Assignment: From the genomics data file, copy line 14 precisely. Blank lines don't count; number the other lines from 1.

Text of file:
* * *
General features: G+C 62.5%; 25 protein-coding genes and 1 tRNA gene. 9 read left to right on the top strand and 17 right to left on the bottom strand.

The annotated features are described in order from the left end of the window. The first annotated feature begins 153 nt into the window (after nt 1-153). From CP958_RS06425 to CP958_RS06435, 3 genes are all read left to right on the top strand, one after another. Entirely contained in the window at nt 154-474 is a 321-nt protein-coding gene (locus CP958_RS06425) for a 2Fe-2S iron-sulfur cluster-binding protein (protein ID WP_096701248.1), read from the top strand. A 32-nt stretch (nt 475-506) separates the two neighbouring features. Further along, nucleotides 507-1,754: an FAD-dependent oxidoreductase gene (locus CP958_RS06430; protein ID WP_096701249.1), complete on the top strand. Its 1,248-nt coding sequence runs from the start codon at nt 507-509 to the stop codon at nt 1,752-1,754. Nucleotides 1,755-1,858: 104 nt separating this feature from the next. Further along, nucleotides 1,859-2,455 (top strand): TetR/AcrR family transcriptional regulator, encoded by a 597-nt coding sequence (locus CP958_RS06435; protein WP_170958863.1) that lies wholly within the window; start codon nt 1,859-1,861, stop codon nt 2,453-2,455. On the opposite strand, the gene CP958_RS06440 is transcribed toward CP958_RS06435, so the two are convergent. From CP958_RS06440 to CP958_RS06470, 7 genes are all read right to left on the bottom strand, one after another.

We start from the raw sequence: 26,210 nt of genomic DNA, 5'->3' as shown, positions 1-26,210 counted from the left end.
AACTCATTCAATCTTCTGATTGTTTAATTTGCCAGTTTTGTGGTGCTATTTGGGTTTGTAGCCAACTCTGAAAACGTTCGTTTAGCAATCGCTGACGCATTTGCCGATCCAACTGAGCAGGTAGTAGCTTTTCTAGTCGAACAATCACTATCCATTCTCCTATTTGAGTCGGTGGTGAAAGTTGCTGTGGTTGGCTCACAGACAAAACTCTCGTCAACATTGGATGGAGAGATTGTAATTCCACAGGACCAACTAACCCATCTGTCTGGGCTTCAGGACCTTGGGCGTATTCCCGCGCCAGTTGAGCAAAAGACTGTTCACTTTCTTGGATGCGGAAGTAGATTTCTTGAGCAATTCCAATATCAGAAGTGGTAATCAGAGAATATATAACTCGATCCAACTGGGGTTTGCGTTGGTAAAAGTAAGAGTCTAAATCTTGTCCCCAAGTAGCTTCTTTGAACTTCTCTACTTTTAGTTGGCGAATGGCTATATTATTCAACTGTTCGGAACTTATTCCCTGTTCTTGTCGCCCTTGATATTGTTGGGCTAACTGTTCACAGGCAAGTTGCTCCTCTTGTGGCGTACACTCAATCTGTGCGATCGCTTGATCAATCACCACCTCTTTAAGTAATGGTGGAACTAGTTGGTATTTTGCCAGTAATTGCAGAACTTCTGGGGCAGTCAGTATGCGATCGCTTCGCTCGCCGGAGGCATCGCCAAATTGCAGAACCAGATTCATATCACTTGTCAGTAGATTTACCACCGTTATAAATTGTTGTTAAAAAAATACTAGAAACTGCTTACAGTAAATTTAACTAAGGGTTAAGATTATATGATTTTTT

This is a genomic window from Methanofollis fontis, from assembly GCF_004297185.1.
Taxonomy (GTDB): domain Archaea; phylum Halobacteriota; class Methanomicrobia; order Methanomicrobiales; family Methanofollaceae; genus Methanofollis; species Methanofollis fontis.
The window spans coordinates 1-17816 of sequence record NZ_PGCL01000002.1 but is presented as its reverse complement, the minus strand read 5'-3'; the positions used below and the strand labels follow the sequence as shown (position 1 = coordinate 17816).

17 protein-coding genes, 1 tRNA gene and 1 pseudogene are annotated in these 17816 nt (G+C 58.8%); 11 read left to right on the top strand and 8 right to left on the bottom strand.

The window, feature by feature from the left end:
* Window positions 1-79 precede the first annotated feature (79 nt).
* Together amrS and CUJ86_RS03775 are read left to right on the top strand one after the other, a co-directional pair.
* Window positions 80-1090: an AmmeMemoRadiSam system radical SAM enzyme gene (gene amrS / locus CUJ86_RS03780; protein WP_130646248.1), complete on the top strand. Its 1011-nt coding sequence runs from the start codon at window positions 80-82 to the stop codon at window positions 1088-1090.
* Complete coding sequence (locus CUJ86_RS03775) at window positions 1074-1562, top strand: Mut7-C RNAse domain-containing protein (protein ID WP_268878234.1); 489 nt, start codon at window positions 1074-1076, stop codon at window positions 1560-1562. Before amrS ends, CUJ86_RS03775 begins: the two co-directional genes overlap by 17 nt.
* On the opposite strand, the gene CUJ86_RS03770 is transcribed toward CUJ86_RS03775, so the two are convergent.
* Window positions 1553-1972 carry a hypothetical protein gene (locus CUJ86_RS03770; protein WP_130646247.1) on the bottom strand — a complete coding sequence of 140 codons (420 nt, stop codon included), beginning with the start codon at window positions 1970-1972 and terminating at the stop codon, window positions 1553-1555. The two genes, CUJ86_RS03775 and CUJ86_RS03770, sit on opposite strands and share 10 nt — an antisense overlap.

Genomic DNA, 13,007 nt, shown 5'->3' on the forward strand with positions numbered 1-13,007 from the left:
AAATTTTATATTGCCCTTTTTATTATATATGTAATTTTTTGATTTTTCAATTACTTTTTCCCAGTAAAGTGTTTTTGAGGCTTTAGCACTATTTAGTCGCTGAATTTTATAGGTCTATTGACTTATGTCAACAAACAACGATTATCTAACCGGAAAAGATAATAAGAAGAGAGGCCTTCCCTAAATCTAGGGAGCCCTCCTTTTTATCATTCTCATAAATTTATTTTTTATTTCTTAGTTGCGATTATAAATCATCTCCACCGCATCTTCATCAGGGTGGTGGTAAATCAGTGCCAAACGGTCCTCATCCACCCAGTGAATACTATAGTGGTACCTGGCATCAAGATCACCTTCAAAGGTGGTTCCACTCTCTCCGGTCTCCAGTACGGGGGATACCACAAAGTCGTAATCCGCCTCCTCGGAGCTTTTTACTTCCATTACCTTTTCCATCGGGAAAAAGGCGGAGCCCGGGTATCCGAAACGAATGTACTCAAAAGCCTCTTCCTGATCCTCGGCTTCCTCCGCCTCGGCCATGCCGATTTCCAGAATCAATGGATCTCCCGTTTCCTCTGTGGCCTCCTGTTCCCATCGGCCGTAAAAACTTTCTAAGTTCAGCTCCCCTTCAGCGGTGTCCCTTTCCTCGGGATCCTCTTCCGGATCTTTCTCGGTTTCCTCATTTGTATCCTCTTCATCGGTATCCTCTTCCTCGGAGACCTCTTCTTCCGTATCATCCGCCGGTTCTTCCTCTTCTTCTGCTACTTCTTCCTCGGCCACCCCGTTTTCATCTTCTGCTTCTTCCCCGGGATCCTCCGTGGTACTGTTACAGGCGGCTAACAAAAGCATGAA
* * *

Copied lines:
* On the opposite strand, the gene CUJ86_RS03770 is transcribed toward CUJ86_RS03775, so the two are convergent.